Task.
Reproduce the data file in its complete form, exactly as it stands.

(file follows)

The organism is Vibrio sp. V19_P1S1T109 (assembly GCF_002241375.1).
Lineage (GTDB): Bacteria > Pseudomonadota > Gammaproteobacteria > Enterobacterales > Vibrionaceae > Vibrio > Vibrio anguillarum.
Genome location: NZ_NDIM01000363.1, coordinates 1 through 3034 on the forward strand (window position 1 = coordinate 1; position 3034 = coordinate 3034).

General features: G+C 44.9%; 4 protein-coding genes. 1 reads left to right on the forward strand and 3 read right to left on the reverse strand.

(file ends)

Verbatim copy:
The organism is Vibrio sp. V19_P1S1T109 (assembly GCF_002241375.1).
Lineage (GTDB): Bacteria > Pseudomonadota > Gammaproteobacteria > Enterobacterales > Vibrionaceae > Vibrio > Vibrio anguillarum.
Genome location: NZ_NDIM01000363.1, coordinates 1 through 3034 on the forward strand (window position 1 = coordinate 1; position 3034 = coordinate 3034).

General features: G+C 44.9%; 4 protein-coding genes. 1 reads left to right on the forward strand and 3 read right to left on the reverse strand.